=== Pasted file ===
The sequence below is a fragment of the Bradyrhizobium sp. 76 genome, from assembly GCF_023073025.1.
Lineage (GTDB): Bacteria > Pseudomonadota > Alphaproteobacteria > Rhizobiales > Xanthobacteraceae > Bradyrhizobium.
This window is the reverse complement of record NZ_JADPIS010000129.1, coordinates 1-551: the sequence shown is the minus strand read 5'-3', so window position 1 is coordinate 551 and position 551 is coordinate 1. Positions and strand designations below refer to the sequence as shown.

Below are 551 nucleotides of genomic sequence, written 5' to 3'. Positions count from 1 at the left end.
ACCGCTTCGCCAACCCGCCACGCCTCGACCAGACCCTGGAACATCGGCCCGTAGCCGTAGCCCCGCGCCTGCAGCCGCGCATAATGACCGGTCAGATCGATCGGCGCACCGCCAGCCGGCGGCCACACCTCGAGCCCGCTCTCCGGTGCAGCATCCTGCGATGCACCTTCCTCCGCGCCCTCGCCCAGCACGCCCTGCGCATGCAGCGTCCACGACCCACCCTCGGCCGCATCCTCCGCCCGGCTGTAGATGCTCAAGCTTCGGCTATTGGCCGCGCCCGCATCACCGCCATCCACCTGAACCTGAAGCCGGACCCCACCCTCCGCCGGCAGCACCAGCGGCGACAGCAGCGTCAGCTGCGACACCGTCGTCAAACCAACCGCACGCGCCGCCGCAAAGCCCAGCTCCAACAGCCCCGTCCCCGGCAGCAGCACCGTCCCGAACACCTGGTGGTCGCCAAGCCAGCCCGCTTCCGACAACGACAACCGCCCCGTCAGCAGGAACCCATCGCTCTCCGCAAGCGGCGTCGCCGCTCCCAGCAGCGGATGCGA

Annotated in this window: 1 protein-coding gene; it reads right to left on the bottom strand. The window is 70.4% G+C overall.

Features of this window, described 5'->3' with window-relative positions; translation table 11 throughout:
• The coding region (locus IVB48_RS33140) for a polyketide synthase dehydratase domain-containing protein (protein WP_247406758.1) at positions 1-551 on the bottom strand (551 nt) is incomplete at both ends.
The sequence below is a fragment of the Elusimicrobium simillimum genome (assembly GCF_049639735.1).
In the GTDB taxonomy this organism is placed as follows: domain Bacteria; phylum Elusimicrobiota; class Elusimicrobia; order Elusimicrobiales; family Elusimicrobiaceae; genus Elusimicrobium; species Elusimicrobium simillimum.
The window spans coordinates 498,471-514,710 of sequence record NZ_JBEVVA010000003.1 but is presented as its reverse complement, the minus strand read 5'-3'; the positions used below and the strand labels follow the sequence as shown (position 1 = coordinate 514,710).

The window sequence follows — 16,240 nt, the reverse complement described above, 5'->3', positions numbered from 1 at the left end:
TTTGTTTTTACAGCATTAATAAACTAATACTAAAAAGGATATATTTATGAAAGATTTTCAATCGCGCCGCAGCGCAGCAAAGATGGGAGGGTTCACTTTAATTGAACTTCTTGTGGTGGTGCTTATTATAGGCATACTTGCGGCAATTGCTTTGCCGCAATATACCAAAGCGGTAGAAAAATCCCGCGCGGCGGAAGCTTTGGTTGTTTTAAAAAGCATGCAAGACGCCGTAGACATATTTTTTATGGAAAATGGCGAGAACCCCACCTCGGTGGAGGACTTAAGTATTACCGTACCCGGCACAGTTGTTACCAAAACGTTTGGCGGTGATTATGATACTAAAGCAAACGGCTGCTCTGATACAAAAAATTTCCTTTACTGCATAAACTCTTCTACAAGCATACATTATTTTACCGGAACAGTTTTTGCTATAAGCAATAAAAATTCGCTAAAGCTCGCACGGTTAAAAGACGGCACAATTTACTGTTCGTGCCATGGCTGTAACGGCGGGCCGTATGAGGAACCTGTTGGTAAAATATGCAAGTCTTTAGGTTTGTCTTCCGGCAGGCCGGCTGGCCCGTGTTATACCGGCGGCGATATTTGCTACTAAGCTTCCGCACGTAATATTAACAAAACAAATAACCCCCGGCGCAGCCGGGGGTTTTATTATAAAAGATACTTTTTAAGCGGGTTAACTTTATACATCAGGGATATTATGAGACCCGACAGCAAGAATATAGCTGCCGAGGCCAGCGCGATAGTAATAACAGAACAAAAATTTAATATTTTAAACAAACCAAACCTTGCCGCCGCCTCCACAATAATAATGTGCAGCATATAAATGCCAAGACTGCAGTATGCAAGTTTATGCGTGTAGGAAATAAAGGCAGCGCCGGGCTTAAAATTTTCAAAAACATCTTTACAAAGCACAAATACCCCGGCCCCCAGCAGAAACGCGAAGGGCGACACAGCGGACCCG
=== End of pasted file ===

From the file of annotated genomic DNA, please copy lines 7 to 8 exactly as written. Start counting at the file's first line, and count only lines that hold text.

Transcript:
Features of this window, described 5'->3' with window-relative positions; translation table 11 throughout:
• The coding region (locus IVB48_RS33140) for a polyketide synthase dehydratase domain-containing protein (protein WP_247406758.1) at positions 1-551 on the bottom strand (551 nt) is incomplete at both ends.